1. ^ Kant. Critique of Judgment. Section 14.8.
  2. ^ Donald Crawford, Kant's Aesthetic Theory (Madison: The University of Wisconsin Press, 1974), p. 100.
  3. ^ Nick Zangwill, The Metaphysics of Beauty (Ithaca, NY: Cornell University Press, 2001), p. 56, ISBN 0801438209.
  4. ^ Branko Mitrović, Philosophy for architects (New York: Princeton Architectural Press, [2011]), p. 51.
  5. ^ a b Zangwill 2001, p. 84.
  6. ^ Gal, Michalle (2015). Aestheticism: Deep Formalism and the Emergence of Modernist Aesthetics. Peter Lang AG. p. 14. doi:10.3726/978-3-0351-0787-6. ISBN 9783035199925.
  7. ^ Review by: Clemency Chase Coggins of The Uses of Style in Archaeology edited by Margaret W. Conkey and Christine A. Hastorf, p. 233, Journal of Field Archaeology, Vol. 19, No. 2 (Summer, 1992), pp. 232–34, Maney Publishing, JSTOR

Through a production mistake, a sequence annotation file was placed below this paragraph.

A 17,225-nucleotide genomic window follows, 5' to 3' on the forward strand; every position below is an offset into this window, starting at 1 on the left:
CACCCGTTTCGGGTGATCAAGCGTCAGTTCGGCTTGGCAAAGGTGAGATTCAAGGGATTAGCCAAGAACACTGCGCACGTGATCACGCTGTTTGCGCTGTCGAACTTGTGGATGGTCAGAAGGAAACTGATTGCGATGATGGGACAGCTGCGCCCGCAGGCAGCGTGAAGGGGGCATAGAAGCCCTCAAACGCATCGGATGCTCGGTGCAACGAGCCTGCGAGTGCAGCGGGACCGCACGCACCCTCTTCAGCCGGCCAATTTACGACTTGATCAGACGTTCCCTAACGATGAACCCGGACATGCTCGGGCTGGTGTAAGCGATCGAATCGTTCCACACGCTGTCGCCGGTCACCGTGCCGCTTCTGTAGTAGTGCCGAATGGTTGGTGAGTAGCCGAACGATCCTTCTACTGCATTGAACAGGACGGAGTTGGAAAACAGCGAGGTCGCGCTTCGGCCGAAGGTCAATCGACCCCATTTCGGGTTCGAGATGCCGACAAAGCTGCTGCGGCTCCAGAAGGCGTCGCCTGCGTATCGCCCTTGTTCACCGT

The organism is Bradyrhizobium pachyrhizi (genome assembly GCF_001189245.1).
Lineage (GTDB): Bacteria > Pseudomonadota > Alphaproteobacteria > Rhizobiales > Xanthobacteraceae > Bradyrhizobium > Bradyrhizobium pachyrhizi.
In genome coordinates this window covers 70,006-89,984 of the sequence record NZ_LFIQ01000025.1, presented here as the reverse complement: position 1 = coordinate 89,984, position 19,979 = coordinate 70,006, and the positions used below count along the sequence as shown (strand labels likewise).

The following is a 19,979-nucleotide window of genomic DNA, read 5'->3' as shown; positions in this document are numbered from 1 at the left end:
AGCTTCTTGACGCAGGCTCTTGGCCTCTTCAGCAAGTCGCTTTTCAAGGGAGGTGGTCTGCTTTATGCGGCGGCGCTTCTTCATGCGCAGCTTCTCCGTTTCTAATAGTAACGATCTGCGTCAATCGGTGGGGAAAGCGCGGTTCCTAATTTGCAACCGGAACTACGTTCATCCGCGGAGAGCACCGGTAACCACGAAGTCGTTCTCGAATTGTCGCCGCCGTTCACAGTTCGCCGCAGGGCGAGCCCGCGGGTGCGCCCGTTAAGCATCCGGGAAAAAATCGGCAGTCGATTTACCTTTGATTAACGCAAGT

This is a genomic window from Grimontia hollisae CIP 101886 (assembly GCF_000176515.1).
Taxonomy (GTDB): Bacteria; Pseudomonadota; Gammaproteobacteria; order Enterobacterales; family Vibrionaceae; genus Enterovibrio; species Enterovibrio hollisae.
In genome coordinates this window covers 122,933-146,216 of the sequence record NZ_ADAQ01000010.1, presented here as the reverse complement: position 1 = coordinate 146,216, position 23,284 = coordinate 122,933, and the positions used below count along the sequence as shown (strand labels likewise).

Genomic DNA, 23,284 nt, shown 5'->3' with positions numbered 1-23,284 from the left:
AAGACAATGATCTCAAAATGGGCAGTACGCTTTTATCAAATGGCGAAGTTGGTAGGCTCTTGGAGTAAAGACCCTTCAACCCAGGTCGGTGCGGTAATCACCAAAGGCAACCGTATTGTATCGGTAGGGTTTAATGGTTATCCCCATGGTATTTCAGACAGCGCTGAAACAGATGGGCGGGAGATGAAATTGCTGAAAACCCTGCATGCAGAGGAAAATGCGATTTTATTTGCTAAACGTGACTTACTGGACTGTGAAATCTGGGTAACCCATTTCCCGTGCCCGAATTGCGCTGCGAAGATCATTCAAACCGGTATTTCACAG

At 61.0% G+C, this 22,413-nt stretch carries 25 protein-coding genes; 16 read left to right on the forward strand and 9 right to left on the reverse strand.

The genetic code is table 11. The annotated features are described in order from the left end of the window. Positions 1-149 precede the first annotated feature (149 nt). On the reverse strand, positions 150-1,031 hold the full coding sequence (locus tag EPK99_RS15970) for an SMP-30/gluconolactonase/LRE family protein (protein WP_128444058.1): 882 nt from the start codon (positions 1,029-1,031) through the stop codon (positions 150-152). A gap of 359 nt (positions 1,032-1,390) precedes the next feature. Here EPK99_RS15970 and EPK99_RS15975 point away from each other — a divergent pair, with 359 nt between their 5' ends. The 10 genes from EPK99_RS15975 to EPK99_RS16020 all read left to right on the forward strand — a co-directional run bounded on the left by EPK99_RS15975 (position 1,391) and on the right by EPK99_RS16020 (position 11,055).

Sources

  • Bell, Clive. Art. London: 1914.
  • Denis, Maurice. 'Definition of Neo-Traditionism.' Art and Criticism. August 1890.
  • Greenberg, Clement. 'Towards a Newer Laocoon.' Partisan Review. 1940.

External links

Bob Law

Bob Law (22 January 1934 – 17 April 2004) was a founding father of British Minimalism concerning painting and sculpture. A prolific artist throughout his lifetime, Law struggled with ideas surrounding the legitimacy and significance of abstract art.

Classificatory disputes about art

Art historians and philosophers of art have long had classificatory disputes about art regarding whether a particular cultural form or piece of work should be classified as art. Disputes about what does and does not count as art continue to occur today.

Clement Greenberg

Clement Greenberg (), occasionally writing under the pseudonym K. Hardesh (January 16, 1909 – May 7, 1994), was an American essayist known mainly as an influential visual art critic closely associated with American Modern art of the mid-20th century and a Formalist aesthetician. In particular, he is best remembered for his promotion of the abstract expressionist movement and was among the first published critics to praise the work of painter Jackson Pollock.

Formalism

Formalism may refer to:

Form (disambiguation)

Formal (disambiguation)